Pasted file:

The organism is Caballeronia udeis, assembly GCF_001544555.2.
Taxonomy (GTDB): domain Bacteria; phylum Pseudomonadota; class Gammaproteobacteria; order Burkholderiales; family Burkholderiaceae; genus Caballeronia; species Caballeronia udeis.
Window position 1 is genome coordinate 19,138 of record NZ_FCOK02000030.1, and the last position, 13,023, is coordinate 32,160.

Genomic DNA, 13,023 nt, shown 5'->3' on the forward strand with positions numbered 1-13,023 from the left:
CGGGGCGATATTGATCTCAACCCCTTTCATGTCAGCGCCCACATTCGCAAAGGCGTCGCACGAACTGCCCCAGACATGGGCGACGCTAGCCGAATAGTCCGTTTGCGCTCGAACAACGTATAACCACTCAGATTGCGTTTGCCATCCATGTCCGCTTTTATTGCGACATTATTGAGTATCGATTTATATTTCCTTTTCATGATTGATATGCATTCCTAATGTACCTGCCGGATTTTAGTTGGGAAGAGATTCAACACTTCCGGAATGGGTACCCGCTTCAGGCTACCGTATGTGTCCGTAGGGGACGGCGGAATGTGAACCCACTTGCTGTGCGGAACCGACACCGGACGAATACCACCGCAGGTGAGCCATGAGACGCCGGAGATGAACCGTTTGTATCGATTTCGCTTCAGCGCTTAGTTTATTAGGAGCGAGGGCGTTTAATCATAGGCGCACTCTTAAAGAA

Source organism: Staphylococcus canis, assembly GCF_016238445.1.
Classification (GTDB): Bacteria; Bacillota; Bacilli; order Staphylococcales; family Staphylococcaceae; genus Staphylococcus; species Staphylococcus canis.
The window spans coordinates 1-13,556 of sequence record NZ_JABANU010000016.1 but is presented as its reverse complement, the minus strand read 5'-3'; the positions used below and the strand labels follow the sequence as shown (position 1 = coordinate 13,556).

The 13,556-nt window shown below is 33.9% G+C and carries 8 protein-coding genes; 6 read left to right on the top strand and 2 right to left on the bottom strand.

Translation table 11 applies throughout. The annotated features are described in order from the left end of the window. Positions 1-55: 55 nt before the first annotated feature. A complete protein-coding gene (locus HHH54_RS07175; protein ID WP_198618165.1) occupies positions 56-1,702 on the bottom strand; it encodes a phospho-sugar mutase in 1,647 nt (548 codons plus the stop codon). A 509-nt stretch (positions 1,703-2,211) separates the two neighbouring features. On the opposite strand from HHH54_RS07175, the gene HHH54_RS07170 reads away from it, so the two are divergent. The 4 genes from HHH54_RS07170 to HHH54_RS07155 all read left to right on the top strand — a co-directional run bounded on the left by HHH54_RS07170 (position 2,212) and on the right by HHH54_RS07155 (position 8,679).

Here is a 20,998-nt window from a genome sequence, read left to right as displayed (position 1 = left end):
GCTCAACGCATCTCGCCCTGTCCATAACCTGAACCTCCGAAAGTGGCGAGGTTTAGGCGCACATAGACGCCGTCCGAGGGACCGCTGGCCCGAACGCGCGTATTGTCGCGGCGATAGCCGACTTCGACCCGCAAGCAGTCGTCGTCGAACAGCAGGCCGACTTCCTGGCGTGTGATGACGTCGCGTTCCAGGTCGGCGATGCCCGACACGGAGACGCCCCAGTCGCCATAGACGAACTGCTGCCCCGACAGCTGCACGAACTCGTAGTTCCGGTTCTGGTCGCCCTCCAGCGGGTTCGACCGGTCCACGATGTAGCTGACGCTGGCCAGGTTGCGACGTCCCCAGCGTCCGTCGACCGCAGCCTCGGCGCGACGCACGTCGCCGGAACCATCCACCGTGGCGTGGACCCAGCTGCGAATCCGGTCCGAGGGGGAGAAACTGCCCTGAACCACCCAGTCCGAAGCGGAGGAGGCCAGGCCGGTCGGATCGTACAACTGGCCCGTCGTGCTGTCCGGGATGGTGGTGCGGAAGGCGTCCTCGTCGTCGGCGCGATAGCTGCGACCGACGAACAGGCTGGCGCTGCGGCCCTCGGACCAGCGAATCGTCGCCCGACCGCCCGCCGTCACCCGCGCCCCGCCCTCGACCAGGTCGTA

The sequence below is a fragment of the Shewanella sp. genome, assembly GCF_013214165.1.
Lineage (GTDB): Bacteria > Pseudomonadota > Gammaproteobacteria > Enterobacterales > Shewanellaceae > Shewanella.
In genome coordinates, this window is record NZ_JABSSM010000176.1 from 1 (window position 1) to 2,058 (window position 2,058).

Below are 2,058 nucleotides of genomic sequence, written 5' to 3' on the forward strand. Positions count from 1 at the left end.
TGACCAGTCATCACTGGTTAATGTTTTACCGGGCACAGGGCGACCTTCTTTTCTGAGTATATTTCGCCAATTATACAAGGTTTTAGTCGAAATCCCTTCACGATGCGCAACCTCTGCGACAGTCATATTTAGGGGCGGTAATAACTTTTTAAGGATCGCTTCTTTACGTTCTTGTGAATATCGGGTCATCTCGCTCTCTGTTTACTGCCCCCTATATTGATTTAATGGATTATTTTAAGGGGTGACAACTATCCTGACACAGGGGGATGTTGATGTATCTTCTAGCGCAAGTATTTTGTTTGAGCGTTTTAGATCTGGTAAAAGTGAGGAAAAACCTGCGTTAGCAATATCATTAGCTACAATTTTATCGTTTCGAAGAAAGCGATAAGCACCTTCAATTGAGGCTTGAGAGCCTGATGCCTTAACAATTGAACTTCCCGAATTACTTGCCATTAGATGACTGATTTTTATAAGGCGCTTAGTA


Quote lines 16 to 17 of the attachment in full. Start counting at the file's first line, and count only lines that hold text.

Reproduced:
Below are 2,058 nucleotides of genomic sequence, written 5' to 3' on the forward strand. Positions count from 1 at the left end.
TGACCAGTCATCACTGGTTAATGTTTTACCGGGCACAGGGCGACCTTCTTTTCTGAGTATATTTCGCCAATTATACAAGGTTTTAGTCGAAATCCCTTCACGATGCGCAACCTCTGCGACAGTCATATTTAGGGGCGGTAATAACTTTTTAAGGATCGCTTCTTTACGTTCTTGTGAATATCGGGTCATCTCGCTCTCTGTTTACTGCCCCCTATATTGATTTAATGGATTATTTTAAGGGGTGACAACTATCCTGACACAGGGGGATGTTGATGTATCTTCTAGCGCAAGTATTTTGTTTGAGCGTTTTAGATCTGGTAAAAGTGAGGAAAAACCTGCGTTAGCAATATCATTAGCTACAATTTTATCGTTTCGAAGAAAGCGATAAGCACCTTCAATTGAGGCTTGAGAGCCTGATGCCTTAACAATTGAACTTCCCGAATTACTTGCCATTAGATGACTGATTTTTATAAGGCGCTTAGTA